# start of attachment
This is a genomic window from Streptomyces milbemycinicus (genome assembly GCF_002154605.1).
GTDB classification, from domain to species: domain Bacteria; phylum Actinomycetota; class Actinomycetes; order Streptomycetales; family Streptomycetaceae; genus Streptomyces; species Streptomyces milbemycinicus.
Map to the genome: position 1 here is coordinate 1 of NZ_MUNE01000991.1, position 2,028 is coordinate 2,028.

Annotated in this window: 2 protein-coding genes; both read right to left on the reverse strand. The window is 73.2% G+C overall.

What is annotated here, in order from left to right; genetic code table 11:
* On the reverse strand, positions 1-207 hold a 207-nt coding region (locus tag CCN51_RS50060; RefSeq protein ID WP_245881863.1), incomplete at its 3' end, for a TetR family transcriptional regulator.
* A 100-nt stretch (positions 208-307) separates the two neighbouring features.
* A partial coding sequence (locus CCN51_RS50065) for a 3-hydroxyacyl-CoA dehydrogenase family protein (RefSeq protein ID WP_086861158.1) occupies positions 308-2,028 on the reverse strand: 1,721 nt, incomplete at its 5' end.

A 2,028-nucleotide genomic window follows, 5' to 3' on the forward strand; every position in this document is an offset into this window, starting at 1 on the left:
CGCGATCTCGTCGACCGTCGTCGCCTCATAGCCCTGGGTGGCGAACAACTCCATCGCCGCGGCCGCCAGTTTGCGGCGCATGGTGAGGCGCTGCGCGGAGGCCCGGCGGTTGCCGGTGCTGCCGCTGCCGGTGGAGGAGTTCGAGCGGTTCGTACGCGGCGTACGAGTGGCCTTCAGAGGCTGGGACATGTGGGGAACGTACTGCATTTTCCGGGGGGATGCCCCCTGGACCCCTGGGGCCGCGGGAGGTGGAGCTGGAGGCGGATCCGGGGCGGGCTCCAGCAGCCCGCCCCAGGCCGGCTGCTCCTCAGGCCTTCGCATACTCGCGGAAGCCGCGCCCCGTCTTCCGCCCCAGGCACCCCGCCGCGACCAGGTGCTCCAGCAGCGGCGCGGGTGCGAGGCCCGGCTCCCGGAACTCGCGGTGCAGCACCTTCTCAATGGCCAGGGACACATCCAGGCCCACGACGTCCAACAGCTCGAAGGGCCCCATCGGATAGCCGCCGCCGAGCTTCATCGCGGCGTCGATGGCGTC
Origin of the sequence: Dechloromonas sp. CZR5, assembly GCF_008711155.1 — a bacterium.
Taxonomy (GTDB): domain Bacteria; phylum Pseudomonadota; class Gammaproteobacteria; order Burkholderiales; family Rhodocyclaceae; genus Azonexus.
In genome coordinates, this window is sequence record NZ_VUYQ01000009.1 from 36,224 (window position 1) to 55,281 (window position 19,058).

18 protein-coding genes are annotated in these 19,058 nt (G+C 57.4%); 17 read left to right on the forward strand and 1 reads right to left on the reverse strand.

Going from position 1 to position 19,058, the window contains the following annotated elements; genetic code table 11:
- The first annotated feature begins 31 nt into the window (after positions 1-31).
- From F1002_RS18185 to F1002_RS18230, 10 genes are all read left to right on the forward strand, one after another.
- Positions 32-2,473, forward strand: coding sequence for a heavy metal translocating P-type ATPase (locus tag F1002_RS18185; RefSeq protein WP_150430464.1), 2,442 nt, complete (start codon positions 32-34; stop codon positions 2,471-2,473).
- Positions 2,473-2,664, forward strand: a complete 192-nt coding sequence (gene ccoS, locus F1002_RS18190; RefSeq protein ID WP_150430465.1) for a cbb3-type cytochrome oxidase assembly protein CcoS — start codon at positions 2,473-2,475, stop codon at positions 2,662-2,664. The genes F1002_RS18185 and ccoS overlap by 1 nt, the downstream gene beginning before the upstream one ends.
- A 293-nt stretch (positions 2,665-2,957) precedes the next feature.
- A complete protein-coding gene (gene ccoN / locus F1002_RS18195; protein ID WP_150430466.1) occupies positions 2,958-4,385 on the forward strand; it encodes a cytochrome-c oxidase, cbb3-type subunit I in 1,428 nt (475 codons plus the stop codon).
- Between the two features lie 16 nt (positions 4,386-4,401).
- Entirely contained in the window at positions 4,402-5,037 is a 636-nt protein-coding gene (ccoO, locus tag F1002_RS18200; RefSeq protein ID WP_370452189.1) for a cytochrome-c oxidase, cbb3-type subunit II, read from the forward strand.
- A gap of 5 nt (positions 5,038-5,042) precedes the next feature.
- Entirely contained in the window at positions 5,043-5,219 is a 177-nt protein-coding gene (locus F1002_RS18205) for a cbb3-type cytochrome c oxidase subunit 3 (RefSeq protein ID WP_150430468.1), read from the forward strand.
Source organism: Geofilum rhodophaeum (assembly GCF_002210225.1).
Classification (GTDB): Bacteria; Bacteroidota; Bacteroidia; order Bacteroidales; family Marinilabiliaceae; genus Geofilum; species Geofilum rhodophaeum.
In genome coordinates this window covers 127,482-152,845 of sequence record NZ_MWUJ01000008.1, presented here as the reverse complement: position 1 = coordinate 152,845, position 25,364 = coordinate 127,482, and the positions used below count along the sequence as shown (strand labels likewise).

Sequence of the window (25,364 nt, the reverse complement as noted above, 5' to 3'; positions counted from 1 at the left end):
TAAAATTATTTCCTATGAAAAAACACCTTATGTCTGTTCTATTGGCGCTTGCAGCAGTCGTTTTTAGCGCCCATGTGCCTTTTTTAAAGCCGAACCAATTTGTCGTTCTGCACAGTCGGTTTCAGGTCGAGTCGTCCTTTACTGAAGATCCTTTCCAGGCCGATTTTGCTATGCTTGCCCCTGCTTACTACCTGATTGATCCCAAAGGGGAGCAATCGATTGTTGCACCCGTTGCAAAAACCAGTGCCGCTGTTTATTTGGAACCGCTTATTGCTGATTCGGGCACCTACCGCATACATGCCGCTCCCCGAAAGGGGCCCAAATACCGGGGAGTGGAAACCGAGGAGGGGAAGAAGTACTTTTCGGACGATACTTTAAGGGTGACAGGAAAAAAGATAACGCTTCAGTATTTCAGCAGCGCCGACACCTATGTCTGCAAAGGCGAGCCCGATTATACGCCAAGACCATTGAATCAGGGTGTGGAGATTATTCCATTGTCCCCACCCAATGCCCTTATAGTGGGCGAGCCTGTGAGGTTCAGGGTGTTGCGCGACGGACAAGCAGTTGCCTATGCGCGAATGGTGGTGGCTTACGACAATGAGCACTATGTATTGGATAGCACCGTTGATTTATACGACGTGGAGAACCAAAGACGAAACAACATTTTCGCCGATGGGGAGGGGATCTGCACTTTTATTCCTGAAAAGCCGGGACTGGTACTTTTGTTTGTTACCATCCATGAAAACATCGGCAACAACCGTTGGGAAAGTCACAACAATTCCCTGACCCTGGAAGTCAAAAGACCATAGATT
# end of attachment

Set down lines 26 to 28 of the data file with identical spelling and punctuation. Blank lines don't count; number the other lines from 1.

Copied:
Source organism: Geofilum rhodophaeum (assembly GCF_002210225.1).
Classification (GTDB): Bacteria; Bacteroidota; Bacteroidia; order Bacteroidales; family Marinilabiliaceae; genus Geofilum; species Geofilum rhodophaeum.
In genome coordinates this window covers 127,482-152,845 of sequence record NZ_MWUJ01000008.1, presented here as the reverse complement: position 1 = coordinate 152,845, position 25,364 = coordinate 127,482, and the positions used below count along the sequence as shown (strand labels likewise).